Fifteen litres of the solution obtained are introduced into a 20-litre aerated and thermostatted reactor. The pH of this solution is adjusted to 5.6 with sodium hydroxide and the temperature is set at 35° C. The reactor is stirred at a speed of 1000 revolutions/minute and the aeration is set at 1.5 volumes of air per volume of solution and per minute, then 40 ml of enzymatic solution of glucose oxidase SP 358 from NOVO are added.
After reacting for about 90 minutes at a controlled pH of 5.6, the reactor is heated to 80° C. in order to destroy the enzyme. The solution obtained at this stage is very coloured, but its bitter taste has become less perceptible. Its acidic taste is replaced by a salty taste.
This solution was demineralized on an array of ion exchange resins identical to that used in the above examples and under the same conditions. A largely colourless solution having only a hint of bitterness was obtained. The treatment was completed using vapour-activated granulated charcoal CPG 40 from CHEMVIRON, in order to obtain an absolutely colourless solution of optical density equal to 0.002. After concentration and then atomization of this solution, a completely white powder was obtained, having no bitterness and a barely perceptible sweet taste.
This powder gave the following physicochemical analysis:
______________________________________D.E. 5.2Free glucose 0.1%Total glucose 89%Free sorbitol 1.8%Total sorbitol 9.9%Free citric acid 0%Bound citric acid 0%Mw 1850Mn 850______________________________________
Comparison of the physicochemical properties of the products according to the invention and of the products of the prior art.
a) Viscosity in Aqueous Solution:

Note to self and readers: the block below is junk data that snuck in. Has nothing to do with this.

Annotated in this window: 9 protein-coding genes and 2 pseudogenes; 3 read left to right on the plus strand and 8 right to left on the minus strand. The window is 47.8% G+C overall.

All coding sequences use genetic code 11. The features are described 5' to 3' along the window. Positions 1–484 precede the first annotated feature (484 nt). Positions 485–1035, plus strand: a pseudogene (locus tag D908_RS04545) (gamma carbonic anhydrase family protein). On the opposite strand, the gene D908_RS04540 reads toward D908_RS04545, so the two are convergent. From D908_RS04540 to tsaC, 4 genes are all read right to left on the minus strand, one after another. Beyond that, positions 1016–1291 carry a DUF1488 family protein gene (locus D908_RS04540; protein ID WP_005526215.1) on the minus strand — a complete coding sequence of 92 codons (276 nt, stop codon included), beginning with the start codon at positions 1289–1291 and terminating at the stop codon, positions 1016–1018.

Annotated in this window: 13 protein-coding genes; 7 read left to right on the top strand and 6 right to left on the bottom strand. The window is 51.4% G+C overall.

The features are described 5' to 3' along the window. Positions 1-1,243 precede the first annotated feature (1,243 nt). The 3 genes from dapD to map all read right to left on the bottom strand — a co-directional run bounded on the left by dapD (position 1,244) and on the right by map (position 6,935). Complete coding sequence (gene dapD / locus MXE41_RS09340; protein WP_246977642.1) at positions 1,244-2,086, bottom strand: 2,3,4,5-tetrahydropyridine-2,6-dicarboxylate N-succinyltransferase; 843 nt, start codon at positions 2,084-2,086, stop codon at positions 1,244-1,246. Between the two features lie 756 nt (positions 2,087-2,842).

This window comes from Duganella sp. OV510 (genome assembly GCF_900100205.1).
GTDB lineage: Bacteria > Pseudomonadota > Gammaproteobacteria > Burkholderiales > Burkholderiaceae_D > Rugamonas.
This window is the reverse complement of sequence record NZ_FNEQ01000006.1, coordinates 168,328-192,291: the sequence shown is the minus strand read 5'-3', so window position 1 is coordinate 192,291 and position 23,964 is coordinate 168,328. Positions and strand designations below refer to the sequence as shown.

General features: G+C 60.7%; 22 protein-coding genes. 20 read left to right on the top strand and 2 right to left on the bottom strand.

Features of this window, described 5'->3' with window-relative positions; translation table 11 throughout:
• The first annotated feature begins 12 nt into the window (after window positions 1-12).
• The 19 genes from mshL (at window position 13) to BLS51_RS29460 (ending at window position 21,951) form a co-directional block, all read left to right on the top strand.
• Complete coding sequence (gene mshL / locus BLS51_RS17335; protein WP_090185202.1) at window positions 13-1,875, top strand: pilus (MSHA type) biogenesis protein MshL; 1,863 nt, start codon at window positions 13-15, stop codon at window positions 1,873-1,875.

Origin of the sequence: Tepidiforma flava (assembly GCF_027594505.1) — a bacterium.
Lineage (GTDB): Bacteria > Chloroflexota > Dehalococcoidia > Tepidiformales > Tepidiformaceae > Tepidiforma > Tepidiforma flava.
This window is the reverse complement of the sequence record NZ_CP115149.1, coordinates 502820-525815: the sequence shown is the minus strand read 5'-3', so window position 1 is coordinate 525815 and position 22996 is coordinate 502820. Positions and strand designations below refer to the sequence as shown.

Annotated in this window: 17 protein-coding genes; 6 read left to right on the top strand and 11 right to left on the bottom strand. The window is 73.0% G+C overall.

The viscosity of the aqueous solutions of the products obtained in Examples 1 to 6 and that of polydextrose A were measureed. This measurement was carried out using a BROOKFIELD viscometer at a temperature of 20° C. on aqueous solutions at 55% solids content.
The following results were measured:
______________________________________Example 1 94 cpsExample 2 94 cpsExample 3 98 cpsExample 4 105 cpsExample 5 105 cpsExample 6 92 cpsPolydextrose A 86 cps______________________________________
b) Relative humidity at equilibrium
Candies sweets were made using 50% of high-purity crystallized maltitol of brand name MALTISORB® marketed by the Applicant and 50% of the products according to the invention, obtained in Examples 4 and 5. Control candies were made using 50% of maltitol and 50% of the product obtained in Example 2 and LITESSE® II polydextrose. The candies were cooked at a temperature of 160° C.
The hygroscopicity of the candies obtained was evaluated by measuring their water uptake in an atmosphere of 66% relative humidity at 20° C. after 1 and 7 days.
The following results were obtained, indicating the per cent increase in the weight of the candies:
______________________________________Comparative examples:Example 2, after 1 day +1.7%Example 2, after 7 days +5.5%Polydextrose LITESSE ® II, after 1 day +1.65%Polydextrose LITESSE ® II, after 7 days +5.02%Examples according to the invention:Example 4, after 1 day +1.05%Example 4, after 7 days +3.15%Example 5, after 1 day +1.06%Example 5, after 7 days +3.20%______________________________________
It is observed that the confections, such as candies manufactured with the products according to the invention are much less hygroscopic than those manufactured with the products of the prior art, and that their relative humidity at equilibrium is higher, which makes these sweets confections, such as candies to store. It is also noted that, on account of the higher viscosity of the products according to the invention, the confections, such as candies which contain them are much less prone to cold deformation than the control confections, such as candies. They colour less on cooking and have no taste foreign to the sweet taste of the maltitol.